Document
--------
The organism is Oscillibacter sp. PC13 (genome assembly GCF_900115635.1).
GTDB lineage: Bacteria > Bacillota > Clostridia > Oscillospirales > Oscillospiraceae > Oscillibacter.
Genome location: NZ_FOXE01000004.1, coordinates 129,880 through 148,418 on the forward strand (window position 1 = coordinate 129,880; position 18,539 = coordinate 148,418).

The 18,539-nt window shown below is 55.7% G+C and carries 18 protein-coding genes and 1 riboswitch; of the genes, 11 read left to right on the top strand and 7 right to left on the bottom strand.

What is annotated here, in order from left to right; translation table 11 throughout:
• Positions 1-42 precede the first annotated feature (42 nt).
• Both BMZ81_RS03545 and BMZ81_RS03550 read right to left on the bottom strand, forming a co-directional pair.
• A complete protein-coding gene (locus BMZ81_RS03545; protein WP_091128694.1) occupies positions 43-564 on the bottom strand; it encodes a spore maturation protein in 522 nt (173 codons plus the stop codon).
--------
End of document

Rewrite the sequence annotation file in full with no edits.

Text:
The organism is Oscillibacter sp. PC13 (genome assembly GCF_900115635.1).
GTDB lineage: Bacteria > Bacillota > Clostridia > Oscillospirales > Oscillospiraceae > Oscillibacter.
Genome location: NZ_FOXE01000004.1, coordinates 129,880 through 148,418 on the forward strand (window position 1 = coordinate 129,880; position 18,539 = coordinate 148,418).

The 18,539-nt window shown below is 55.7% G+C and carries 18 protein-coding genes and 1 riboswitch; of the genes, 11 read left to right on the top strand and 7 right to left on the bottom strand.

What is annotated here, in order from left to right; translation table 11 throughout:
• Positions 1-42 precede the first annotated feature (42 nt).
• Both BMZ81_RS03545 and BMZ81_RS03550 read right to left on the bottom strand, forming a co-directional pair.
• A complete protein-coding gene (locus BMZ81_RS03545; protein WP_091128694.1) occupies positions 43-564 on the bottom strand; it encodes a spore maturation protein in 522 nt (173 codons plus the stop codon).